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by Staff Writer / Pittsburgh Penguins

After a long, grueling hockey season, NHL players usually head for warm destinations.

Few can say they went on tour with legendary rock bands.

Joel Kwiatkowski did, though, as he and his wife followed bands Poison and Cinderella through Michigan on their “20 Years of Rock Tour” last summer.

And, it wasn’t like he was just following the bands to catch some concerts. Kwiatkowski, a guitar player, actually got on stage with the bands during their sound checks.

“I am actually really into music. Chris Moody, my old [assistant equipment manager] in Florida, his best buddy is a tour manager for a bunch of bands. So, we got out with Poison and Cinderella on a little tour last summer,” he said. “I met a lot of people and did a couple sound checks and it was a lot of fun. I play guitar avidly. To be around the best, it’s a lot of fun.”

Kwiatkowski jumped at the chance to join the tour.

“They came through Michigan. My wife and I have a house in Grand Rapids, so we went to Lansing and Detroit and followed them around to Ohio a little,” he said. “Obviously, I like some good rock – the hair bands are huge with me, especially when you have buddies in the industry. It makes it a lot more fun.”

While the 20th anniversary tour was very toned down compared to how such tours were in the bands’ early days, Kwiatkowski still enjoyed getting an inside look at the whole process bands go through while on the road.

“It was tremendous fun. They are not in their prime anymore, but it was great. They’re doing it for the love of it now and those guys just have a lot of fun,” he said. “Everybody thinks it’s a glamorous life. Hockey players want to be rock stars and rock stars want to be hockey players. It’s pretty similar, though, that’s what I realized. You’re on the road a lot. You play and try to give everything to the fans and then you’re done and then you can relax. They are normal people just like everyone else.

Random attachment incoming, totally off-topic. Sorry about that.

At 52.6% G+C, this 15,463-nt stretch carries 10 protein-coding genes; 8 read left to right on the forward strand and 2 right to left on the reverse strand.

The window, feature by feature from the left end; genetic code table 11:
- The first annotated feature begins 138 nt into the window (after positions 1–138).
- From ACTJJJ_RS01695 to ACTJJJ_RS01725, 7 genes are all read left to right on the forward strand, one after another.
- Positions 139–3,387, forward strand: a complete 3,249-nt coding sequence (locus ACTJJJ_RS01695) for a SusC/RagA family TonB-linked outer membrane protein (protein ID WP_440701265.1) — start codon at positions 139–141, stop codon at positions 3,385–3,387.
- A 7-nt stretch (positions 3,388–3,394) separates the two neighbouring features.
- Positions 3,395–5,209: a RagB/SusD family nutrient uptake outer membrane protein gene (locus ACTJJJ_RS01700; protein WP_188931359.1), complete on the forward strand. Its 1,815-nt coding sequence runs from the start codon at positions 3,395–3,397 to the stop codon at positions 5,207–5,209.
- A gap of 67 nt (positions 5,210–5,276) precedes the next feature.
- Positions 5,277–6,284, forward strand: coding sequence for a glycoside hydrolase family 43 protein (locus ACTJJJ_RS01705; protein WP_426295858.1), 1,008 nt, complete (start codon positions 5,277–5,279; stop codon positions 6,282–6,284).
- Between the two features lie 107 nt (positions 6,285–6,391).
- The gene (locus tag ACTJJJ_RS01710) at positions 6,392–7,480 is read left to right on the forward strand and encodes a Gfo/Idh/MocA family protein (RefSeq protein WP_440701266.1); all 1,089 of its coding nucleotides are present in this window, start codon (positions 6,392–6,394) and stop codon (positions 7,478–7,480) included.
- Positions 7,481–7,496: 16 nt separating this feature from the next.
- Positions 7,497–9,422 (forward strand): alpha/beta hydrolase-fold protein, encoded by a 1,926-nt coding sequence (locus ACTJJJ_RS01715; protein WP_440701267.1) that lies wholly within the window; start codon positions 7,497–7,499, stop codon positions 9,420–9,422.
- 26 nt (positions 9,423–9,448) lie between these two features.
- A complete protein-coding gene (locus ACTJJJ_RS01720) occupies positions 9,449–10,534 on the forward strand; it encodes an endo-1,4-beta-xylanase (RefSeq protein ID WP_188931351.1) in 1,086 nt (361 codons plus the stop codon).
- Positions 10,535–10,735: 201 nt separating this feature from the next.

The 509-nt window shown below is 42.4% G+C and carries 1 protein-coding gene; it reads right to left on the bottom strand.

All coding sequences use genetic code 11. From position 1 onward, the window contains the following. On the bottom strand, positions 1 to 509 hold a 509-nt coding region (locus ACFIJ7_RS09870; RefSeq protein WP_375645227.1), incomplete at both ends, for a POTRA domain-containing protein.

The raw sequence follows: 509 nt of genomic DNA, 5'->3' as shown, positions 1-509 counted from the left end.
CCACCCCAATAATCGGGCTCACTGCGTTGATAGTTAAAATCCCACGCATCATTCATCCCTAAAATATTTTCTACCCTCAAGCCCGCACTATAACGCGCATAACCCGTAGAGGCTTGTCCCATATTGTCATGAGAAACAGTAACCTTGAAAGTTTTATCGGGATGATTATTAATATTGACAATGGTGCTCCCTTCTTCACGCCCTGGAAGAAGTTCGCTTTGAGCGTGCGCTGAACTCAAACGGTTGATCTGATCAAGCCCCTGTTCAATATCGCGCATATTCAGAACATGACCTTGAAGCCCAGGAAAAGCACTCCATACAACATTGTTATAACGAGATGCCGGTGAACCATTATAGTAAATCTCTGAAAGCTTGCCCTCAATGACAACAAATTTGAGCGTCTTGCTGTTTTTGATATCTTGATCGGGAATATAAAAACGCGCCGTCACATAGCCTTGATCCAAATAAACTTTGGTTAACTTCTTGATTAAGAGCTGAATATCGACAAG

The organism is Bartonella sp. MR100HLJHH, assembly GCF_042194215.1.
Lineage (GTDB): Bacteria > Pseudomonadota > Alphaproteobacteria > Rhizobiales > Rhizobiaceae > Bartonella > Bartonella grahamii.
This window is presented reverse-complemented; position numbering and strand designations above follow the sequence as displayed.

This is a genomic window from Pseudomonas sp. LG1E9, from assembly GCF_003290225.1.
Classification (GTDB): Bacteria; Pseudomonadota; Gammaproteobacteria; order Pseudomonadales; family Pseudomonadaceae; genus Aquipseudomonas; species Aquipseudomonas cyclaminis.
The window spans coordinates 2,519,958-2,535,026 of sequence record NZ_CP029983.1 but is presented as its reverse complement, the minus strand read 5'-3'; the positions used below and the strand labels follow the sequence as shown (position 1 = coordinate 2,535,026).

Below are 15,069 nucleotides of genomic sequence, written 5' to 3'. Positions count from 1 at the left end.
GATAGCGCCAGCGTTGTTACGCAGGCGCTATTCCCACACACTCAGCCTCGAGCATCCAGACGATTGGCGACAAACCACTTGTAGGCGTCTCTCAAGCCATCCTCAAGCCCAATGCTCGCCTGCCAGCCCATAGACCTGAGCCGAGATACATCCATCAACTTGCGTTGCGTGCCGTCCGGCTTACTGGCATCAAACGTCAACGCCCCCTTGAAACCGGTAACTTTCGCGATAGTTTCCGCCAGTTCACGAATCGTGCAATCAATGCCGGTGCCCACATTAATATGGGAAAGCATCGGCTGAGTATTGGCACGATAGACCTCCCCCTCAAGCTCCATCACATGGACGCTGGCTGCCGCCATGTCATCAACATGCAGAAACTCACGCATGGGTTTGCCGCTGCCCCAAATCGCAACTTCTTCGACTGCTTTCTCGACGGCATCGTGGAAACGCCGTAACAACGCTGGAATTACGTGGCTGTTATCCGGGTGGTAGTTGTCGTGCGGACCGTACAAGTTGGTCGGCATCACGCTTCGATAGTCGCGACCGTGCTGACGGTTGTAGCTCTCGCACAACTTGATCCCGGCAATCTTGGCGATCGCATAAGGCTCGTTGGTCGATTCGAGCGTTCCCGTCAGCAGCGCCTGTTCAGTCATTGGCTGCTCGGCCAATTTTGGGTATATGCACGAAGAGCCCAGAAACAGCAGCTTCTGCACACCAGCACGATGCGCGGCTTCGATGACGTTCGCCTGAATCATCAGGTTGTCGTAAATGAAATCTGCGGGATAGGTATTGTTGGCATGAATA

“It was a lot of fun. It’s funny because I have had the chance to skate with a bunch of them, too, and when I am in their element, they make fun of me and when they’re in mine, I make fun of them, so it’s great.”

Even though Kwiatkowski got to go on stage and jam on his guitar with the bands, he doesn’t foresee a change in professions in his future.

“I take [guitar playing] as serious as I can. I’ll sit down with my family and kids and play for them. That’s about the extent of it,” he said. “I don’t really have any goals, per se, to become professional, but it’s a lot of fun and it kills time. I have always been interested in it. In the last five years, I have really gotten into it. It’s a hobby. There are a lot of things I like to do and that is one of them.”

Kwiatkowski came to the Penguins on the NHL trade deadline day on Feb. 27. While he has played sparingly since his arrival in Pittsburgh, he’s still trying to adjust to new teammates and a different defensive system.

“That’s the thing. That’s what I am kind of fighting with right now. Obviously, you want to play, but things are established here,” he said. “So, you have to kind of bide your time. It’s hard as a competitor. Hopefully, things will work out for the team and myself. It’s hard, but that’s the game and I think it’s better to be frustrated on a winning team than on a losing team.”

Nevertheless, Kwiatkowski is thrilled to join a young team that continues to get better.

“I was a little surprised, but when you look down the roster, it’s definitely a team for now and the future,” he said. “You want to be a part of something like that – something special.”

And, after playing against Pittsburgh and following the Penguins before and during his playing career, he feels privileged to be part of the organization.

“I remember in my younger days, [Mario] Lemieux and some of the other great players who were here. The franchise is very established,” he said. “It’s one of those things you follow and now that you’re a part of it, you step back and realize it. It’s all happened real fast. At the end of the year I will probably take a step back and it will put a smile on my face because it’s been a great experience.”


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